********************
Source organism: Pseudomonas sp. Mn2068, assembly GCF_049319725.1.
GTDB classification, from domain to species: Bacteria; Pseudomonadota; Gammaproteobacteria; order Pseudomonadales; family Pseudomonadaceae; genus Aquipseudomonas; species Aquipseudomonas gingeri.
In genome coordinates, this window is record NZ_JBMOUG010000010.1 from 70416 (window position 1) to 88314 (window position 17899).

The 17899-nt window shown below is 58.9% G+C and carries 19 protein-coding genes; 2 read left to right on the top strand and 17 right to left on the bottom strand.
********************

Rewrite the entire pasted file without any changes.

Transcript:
Source organism: Pseudomonas sp. Mn2068, assembly GCF_049319725.1.
GTDB classification, from domain to species: Bacteria; Pseudomonadota; Gammaproteobacteria; order Pseudomonadales; family Pseudomonadaceae; genus Aquipseudomonas; species Aquipseudomonas gingeri.
In genome coordinates, this window is record NZ_JBMOUG010000010.1 from 70416 (window position 1) to 88314 (window position 17899).

The 17899-nt window shown below is 58.9% G+C and carries 19 protein-coding genes; 2 read left to right on the top strand and 17 right to left on the bottom strand.